Sign in with
Sign up | Sign in

AOpen EY855: Can the Pentium-M Make SFF PCs Cool and Quiet?

AOpen EY855: Can the Pentium-M Make SFF PCs Cool and Quiet?
By

A Quiet Barebones Pentium-M PC

AOpen's latest offering, the XC Cube Ey855-II, proves that all small form factor (SFF) PCs do not need to be noisy. AOpen is largely able to accomplish this feat by combining the low power and heat capabilities of Intel's Pentium-M notebook CPU with a specialized ventilation design.

Additionally, AOpen also takes advantage of the Pentium-M's features, normally reserved for notebooks, to add value to the XC Cube that competing SFF PCs or desktop PCs do not offer.

These features include the Pentium-M's built-in Speedstep Function, which was originally designed to conserve the battery life for notebook computers. Specifically, the Speedstep function lowers the CPU's clock speed when the PC runs idle or for light workloads. At lower speeds, of course, the CPU consumes significantly less power.

The EY855's software manages to use the Speedstep Function, so as to turn itself down to a low simmer when in idle mode. This means not only does that the unit conserve power, but also produces the pleasant side effect of lowering fan speeds and noise levels.

Meanwhile, AOpen doesn't offer any surprises when it comes to the EY855's case. It's more or less identical to the one used in an older model, the EY65, and also features the same set of interfaces and connectors on its back side as well. Even when you crack the case and look around inside there's really nothing special that calls attention to the presence of the built-in Pentium-M processor. The layout of interface sockets and major system components appear completely unchanged. Even the nice cable layout matches the older model exactly.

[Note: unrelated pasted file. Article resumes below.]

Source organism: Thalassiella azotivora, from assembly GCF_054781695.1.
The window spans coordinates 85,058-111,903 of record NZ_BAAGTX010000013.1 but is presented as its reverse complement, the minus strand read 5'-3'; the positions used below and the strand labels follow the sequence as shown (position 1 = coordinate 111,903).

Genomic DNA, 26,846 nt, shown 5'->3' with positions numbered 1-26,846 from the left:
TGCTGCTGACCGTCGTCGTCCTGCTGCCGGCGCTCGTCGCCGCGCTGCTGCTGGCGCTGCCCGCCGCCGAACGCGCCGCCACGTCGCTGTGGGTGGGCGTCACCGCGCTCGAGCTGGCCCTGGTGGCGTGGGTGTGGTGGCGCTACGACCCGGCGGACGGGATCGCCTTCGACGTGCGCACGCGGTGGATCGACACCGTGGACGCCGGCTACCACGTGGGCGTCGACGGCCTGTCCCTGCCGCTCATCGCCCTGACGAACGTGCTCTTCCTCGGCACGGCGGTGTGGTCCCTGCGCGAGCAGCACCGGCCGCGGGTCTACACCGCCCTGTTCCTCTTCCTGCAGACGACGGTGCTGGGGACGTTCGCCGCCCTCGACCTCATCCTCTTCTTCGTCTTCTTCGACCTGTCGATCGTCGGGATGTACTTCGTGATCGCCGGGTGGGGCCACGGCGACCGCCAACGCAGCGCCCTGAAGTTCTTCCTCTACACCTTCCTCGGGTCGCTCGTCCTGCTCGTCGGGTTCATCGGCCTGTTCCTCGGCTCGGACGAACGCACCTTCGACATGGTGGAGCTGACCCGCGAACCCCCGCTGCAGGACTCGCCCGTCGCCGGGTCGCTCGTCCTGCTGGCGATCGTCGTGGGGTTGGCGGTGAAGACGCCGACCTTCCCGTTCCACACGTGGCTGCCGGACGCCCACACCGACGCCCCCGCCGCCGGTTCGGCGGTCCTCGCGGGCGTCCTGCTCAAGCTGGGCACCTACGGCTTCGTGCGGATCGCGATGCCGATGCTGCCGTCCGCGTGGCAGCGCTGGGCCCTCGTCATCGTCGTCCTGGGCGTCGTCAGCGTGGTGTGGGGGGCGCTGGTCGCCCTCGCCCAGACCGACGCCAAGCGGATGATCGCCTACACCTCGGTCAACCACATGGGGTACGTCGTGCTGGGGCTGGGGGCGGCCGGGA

Appearances aside, a careful look at the technical specifications speaks to the differences between the EY65 and the newer EY855.

The CPU socket looks a lot like the old 478 pin model for Pentium-4 processors, but a close count of pinholes reveals that an extra connection is present. This is to accommodate the Pentium-M Mobile CPU, which in fact has 479 pins rather than 478. Likewise, the chipsets on the motherboard include special components that were previously found only in notebook computers.

The i855 GME Northbridge and ICH4 Southbridge chipsets are used to integrate the Pentium-M processor with the motherboard. Other chipsets are also used, primarily to add support for Serial-ATA drives and dual channel DDR2 memory.

Nevertheless, it's obvious that the EY855 hasn't been designed to capture much attention from gamers or those who need lots of number-crunching horsepower. Because the Pentium-M currently tops out at 2 GHz, those who require maximum PC power will have to look elsewhere. That said, Internet or office application users should find the PC more than adequate.

Real gamers, on the other hand, will probably want to invest in much more CPU and graphics power, such as CPUs running no less than 3 GHz, and systems with SLI mode - Scalable Link Interface, with which two identical high-end graphics cards are combined to substantially boost graphics power and capability - in other words, the EY855 just doesn't cut it for serious gaming.

There are 0 comments.
This thread is closed for comments